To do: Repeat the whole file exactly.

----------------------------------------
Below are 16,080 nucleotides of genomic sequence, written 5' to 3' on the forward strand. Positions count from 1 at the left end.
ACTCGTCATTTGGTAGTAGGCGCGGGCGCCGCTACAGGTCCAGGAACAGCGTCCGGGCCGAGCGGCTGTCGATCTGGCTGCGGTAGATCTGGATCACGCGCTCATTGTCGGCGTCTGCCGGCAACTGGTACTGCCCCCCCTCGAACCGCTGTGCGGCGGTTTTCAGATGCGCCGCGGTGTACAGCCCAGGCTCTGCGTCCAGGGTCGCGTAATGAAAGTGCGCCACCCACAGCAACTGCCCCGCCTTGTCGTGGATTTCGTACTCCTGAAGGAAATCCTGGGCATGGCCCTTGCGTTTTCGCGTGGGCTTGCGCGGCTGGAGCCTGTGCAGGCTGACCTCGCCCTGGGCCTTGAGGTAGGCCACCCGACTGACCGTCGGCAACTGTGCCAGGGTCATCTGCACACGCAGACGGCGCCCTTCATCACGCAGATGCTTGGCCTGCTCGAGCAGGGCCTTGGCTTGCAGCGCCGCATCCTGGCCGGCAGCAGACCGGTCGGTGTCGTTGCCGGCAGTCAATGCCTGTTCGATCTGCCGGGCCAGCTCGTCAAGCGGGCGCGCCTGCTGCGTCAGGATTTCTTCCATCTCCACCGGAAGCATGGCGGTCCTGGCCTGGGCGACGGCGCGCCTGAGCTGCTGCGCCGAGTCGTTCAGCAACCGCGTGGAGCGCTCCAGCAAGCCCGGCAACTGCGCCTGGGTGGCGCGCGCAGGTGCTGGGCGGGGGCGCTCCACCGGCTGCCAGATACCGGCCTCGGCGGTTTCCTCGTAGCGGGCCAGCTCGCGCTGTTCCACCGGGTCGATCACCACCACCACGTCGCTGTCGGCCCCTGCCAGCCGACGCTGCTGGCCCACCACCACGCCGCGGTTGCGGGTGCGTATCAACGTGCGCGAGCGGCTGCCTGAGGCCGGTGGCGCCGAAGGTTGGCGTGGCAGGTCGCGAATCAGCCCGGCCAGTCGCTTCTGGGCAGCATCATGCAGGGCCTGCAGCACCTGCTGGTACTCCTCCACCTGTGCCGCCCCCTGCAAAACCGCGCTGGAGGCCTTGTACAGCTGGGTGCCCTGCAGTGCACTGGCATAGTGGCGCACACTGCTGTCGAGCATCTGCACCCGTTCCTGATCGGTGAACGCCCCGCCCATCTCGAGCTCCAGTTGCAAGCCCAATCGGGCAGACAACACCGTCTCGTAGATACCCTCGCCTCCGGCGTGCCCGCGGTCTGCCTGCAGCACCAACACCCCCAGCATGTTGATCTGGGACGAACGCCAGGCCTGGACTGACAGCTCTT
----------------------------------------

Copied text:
Below are 16,080 nucleotides of genomic sequence, written 5' to 3' on the forward strand. Positions count from 1 at the left end.
ACTCGTCATTTGGTAGTAGGCGCGGGCGCCGCTACAGGTCCAGGAACAGCGTCCGGGCCGAGCGGCTGTCGATCTGGCTGCGGTAGATCTGGATCACGCGCTCATTGTCGGCGTCTGCCGGCAACTGGTACTGCCCCCCCTCGAACCGCTGTGCGGCGGTTTTCAGATGCGCCGCGGTGTACAGCCCAGGCTCTGCGTCCAGGGTCGCGTAATGAAAGTGCGCCACCCACAGCAACTGCCCCGCCTTGTCGTGGATTTCGTACTCCTGAAGGAAATCCTGGGCATGGCCCTTGCGTTTTCGCGTGGGCTTGCGCGGCTGGAGCCTGTGCAGGCTGACCTCGCCCTGGGCCTTGAGGTAGGCCACCCGACTGACCGTCGGCAACTGTGCCAGGGTCATCTGCACACGCAGACGGCGCCCTTCATCACGCAGATGCTTGGCCTGCTCGAGCAGGGCCTTGGCTTGCAGCGCCGCATCCTGGCCGGCAGCAGACCGGTCGGTGTCGTTGCCGGCAGTCAATGCCTGTTCGATCTGCCGGGCCAGCTCGTCAAGCGGGCGCGCCTGCTGCGTCAGGATTTCTTCCATCTCCACCGGAAGCATGGCGGTCCTGGCCTGGGCGACGGCGCGCCTGAGCTGCTGCGCCGAGTCGTTCAGCAACCGCGTGGAGCGCTCCAGCAAGCCCGGCAACTGCGCCTGGGTGGCGCGCGCAGGTGCTGGGCGGGGGCGCTCCACCGGCTGCCAGATACCGGCCTCGGCGGTTTCCTCGTAGCGGGCCAGCTCGCGCTGTTCCACCGGGTCGATCACCACCACCACGTCGCTGTCGGCCCCTGCCAGCCGACGCTGCTGGCCCACCACCACGCCGCGGTTGCGGGTGCGTATCAACGTGCGCGAGCGGCTGCCTGAGGCCGGTGGCGCCGAAGGTTGGCGTGGCAGGTCGCGAATCAGCCCGGCCAGTCGCTTCTGGGCAGCATCATGCAGGGCCTGCAGCACCTGCTGGTACTCCTCCACCTGTGCCGCCCCCTGCAAAACCGCGCTGGAGGCCTTGTACAGCTGGGTGCCCTGCAGTGCACTGGCATAGTGGCGCACACTGCTGTCGAGCATCTGCACCCGTTCCTGATCGGTGAACGCCCCGCCCATCTCGAGCTCCAGTTGCAAGCCCAATCGGGCAGACAACACCGTCTCGTAGATACCCTCGCCTCCGGCGTGCCCGCGGTCTGCCTGCAGCACCAACACCCCCAGCATGTTGATCTGGGACGAACGCCAGGCCTGGACTGACAGCTCTT